Game Changer: Ashton Kennedy

This year, South By Southwest highlighted some of the major innovations in the tech industry, with augmented and virtual reality taking the lead. Production manager and technical producer Ashton Kennedy of Groove Jones discusses the major differences between both realities, as well as their significant impact in the professional and personal realms.

By Alessandra Rey, Photos by Dan Ferguson and Alan Griswold
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Finding the perfect home in Austin can be a bit of a challenge. Imagine having to tour 25 different apartment complexes in one day. Now imagine doing so from the comfort of your own living room. That’s the kind of development production manager and technical producer Ashton Kennedy of Groove Jones hopes to see in the future of augmented and virtual reality. 

“There’s a lot of different applications for augmented and virtual reality across a lot of different industries,” Kennedy says. “And they all have different ways they can help and add to the work/life experience, as well as entertainment.”

Kennedy joined the creative agency of Groove Jones last August. The company’s work focuses on using AR/VR in the advertising realm. 

“We create anything from interactive games to interactive installations to animations, both on mobile and gaming platforms,” Kennedy says. 

A previous film student based in Los Angeles, Kennedy made the move to Dallas to pursue her master’s degree. In the midst of her business and management courses blossomed an interest in an emerging side of the tech industry.   

“After I graduated from undergrad in LA, I got into a rut. I figured I needed to take a step back,” Kennedy says. “I began to notice I was really interested in AR and VR, and how it was going to transform advertising and creative work.” 

Kennedy spent the following year learning everything there is to know about the AR/VR space while applying her film-and-production experience. 

There is a key difference between augmented and virtual reality, according to Kennedy. Virtual reality is a complete immersion into a reality that is totally computer-generated, such as video games. Augmented reality is enhancing one’s surroundings with computer overlay, such as Pokemon Go or BMW’s new Head-Up Display, which projects the driver’s speed and directions on the window rather than on a mobile device or navigation system.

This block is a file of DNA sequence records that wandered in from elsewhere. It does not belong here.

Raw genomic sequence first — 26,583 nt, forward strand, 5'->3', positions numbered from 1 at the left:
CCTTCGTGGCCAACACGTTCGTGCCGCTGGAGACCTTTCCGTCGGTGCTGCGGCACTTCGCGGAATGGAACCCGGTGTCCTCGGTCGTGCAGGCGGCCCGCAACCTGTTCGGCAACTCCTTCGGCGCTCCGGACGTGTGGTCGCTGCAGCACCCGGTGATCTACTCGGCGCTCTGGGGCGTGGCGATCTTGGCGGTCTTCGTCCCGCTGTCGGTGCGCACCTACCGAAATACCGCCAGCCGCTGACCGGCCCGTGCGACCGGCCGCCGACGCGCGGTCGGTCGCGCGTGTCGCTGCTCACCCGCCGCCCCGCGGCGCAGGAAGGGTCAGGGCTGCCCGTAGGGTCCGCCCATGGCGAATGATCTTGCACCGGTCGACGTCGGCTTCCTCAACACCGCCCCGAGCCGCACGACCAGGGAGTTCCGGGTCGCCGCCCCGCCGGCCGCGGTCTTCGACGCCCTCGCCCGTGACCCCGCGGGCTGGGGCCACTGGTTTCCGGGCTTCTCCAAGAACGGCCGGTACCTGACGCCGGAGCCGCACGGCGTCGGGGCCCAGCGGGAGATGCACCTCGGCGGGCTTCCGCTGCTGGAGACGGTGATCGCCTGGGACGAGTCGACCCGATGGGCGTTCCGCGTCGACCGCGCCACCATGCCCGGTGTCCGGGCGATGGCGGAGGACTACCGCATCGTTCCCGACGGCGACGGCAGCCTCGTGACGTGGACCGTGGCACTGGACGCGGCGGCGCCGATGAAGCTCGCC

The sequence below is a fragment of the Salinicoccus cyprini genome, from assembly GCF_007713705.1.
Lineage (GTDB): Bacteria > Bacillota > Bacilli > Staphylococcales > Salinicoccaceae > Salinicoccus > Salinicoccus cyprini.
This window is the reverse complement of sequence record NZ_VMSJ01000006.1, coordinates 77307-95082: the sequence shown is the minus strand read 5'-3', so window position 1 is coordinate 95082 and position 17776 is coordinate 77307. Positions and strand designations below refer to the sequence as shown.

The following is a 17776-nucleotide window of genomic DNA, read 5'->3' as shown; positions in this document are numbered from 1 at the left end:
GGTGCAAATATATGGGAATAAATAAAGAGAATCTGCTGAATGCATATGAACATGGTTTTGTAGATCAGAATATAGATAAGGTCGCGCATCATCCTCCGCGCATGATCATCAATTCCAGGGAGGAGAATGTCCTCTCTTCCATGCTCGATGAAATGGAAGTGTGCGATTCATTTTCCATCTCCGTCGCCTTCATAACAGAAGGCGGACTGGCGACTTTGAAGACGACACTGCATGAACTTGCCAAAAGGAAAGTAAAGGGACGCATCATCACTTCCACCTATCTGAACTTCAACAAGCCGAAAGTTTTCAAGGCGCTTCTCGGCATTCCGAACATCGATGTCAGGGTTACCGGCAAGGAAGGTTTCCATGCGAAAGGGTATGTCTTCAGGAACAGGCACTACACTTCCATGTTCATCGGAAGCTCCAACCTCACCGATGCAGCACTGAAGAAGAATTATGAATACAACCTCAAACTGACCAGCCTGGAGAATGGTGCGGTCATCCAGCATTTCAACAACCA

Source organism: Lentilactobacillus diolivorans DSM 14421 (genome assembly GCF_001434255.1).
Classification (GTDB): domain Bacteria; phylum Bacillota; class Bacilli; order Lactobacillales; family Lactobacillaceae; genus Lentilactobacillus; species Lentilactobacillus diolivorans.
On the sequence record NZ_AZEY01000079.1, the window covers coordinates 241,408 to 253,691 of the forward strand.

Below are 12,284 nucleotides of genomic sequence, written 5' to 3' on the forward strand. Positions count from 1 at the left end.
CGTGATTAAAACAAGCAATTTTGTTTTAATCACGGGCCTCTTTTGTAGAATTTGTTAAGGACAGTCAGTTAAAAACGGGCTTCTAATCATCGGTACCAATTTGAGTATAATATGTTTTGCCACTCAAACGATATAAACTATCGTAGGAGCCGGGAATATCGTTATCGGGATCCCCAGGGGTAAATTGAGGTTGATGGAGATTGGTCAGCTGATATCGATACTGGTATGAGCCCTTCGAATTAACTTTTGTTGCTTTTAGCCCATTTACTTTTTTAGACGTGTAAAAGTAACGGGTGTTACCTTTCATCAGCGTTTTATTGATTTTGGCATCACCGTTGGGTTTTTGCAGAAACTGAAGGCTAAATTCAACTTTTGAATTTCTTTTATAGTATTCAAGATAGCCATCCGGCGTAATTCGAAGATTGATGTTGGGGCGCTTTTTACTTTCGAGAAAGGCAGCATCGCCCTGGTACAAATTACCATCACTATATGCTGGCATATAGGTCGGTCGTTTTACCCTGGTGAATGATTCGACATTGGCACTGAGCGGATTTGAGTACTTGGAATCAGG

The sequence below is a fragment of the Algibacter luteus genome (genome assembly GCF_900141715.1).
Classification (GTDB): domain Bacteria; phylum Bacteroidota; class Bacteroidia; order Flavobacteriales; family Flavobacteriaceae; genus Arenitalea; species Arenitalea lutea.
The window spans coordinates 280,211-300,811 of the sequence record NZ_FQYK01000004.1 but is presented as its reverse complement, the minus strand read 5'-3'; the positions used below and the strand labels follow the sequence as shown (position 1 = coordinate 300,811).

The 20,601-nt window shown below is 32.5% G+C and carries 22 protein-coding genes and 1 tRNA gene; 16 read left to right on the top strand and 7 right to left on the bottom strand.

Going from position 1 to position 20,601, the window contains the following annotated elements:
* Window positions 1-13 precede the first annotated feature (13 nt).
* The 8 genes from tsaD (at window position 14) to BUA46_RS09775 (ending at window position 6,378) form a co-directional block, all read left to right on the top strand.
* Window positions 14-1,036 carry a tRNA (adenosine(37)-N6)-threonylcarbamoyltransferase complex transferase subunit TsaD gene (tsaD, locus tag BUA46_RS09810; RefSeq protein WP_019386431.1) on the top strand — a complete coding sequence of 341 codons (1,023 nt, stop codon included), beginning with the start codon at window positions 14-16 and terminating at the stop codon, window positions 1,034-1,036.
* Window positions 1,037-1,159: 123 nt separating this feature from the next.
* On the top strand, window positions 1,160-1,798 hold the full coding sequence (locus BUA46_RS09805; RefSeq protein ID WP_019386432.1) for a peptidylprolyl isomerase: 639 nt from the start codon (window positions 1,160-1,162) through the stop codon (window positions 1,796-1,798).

However, after almost a year at Groove Jones, Kennedy says there is so much more to be excited about. 

“The interesting thing about VR is that it’s basically simulations,” Kennedy explains. “Now that we’re creating content, we have these experiential games for students and people trying to gain experience without having to put them in harm’s way. They just developed a VR crane experience where you can learn how to operate a crane properly.”

In the medical field, virtual reality is helping nurses in training practice for vital operation-room procedures without having to enter the room at all.

“Basically, you’ll go through the steps and if you make a mistake, the program will fast-forward you to the end and you’ll get to experience the consequences. It shows you how high the stakes are,” Kennedy says. 

As for the future of VR, Kennedy confides there is a huge push toward a full-body experience in which the technology will be able to track the user’s body, completely replacing the video-game controller. 

“We want to bring in things where you can feel and touch in virtual reality. That’s the ultimate goal,” Kennedy says, “to be able to completely immerse yourself in that reality and believe it.” 

Even though she works in one of the fastest-growing industries in the tech space, Kennedy says, in the early stages of development, the field is still very male-dominated. 

“The computer-science field is still dominated by men, and those are some of the key skills that are needed in developing content for these platforms right now,” she says.

However, on the upside, the women who are involved in the AR/VR space, like Kennedy, are quick to reach out to others who may be working with male-only teams. 

“We are still underrepresented, for sure. But there’s a strong and supportive group of women coming up, especially in Austin,” Kennedy says. “I also know there’s amazing female candidates out there, and as we grow, I just have to get out there and bring them in. It’s really awesome to see that, and coming out of the film industry, it’s refreshing.” 

Kennedy says now is the perfect time to participate in the exciting world of augmented and virtual reality, and encourages young creatives to keep a close eye on the AR/VR space. 

“If you’re a creator, keep creating. Always try to make something or produce something and hone your skills,” she says. “Now with AR and VR being so new, there are no real experts. Anyone can make and change the rules.” 


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